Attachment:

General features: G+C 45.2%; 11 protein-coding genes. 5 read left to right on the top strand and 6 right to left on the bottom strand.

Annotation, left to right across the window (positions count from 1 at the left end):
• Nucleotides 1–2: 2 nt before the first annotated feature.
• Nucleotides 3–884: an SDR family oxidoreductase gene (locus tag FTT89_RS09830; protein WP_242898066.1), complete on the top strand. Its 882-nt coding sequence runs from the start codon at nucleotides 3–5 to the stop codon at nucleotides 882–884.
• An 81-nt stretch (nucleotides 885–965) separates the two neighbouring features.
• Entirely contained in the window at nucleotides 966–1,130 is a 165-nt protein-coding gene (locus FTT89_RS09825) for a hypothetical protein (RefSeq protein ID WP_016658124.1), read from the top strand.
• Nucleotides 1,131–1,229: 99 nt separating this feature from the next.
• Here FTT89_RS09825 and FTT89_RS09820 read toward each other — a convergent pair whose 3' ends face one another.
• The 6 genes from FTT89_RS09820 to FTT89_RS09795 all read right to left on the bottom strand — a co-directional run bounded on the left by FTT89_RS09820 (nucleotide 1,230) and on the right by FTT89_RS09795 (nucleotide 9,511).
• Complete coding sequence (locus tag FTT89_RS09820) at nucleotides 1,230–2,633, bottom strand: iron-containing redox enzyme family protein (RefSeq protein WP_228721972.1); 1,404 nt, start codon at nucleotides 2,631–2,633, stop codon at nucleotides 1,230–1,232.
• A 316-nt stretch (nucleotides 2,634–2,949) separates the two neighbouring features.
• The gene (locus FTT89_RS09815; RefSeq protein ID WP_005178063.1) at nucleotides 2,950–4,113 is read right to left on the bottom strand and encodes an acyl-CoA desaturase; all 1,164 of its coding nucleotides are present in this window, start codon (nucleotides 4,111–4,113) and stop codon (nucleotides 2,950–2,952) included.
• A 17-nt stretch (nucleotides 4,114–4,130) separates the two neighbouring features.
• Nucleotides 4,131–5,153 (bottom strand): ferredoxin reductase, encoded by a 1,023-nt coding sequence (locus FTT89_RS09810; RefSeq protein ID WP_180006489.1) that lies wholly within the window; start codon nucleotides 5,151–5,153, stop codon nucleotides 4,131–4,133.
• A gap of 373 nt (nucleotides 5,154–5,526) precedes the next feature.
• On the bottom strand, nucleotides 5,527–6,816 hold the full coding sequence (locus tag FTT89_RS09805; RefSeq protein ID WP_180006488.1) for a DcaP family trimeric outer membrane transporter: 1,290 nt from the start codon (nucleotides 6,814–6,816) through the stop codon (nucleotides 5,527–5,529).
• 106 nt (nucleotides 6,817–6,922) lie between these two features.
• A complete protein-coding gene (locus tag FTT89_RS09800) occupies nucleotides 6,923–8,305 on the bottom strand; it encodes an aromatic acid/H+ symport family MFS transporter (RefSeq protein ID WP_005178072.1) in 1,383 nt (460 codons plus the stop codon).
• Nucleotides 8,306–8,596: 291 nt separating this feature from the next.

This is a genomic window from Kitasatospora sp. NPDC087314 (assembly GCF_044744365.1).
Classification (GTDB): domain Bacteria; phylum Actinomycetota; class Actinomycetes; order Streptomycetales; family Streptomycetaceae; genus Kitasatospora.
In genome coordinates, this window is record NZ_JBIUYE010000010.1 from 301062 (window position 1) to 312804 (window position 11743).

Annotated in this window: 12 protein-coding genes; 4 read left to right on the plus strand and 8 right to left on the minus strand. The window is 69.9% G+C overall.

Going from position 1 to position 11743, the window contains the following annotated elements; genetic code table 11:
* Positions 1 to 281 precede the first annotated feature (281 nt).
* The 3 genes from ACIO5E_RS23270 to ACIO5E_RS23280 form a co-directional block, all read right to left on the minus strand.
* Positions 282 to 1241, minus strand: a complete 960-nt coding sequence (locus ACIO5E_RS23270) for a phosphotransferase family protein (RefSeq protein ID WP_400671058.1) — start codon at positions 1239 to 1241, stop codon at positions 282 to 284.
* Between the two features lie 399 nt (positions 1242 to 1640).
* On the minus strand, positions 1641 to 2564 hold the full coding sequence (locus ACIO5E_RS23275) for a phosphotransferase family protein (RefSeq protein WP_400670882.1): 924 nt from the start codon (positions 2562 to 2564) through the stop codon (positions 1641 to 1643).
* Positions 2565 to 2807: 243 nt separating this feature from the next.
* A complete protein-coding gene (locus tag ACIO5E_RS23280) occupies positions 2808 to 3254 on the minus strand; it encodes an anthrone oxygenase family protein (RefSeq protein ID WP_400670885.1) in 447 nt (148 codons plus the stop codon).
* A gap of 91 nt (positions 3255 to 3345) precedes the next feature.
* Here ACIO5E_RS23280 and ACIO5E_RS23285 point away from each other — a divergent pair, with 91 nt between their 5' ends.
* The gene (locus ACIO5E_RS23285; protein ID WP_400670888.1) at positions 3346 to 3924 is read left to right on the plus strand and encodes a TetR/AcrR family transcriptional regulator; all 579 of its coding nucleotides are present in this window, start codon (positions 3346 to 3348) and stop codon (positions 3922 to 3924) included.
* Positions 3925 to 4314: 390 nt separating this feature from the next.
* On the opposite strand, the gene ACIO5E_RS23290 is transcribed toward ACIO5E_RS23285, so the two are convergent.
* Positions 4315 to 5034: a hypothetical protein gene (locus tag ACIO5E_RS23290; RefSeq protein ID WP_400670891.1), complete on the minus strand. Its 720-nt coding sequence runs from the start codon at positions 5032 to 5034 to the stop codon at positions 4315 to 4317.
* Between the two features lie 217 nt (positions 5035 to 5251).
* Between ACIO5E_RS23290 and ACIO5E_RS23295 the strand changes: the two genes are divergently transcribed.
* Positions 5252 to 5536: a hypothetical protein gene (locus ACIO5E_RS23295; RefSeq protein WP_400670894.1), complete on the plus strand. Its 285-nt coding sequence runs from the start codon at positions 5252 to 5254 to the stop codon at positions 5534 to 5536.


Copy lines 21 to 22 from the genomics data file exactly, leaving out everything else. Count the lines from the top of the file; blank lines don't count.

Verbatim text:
Classification (GTDB): domain Bacteria; phylum Actinomycetota; class Actinomycetes; order Streptomycetales; family Streptomycetaceae; genus Kitasatospora.
In genome coordinates, this window is record NZ_JBIUYE010000010.1 from 301062 (window position 1) to 312804 (window position 11743).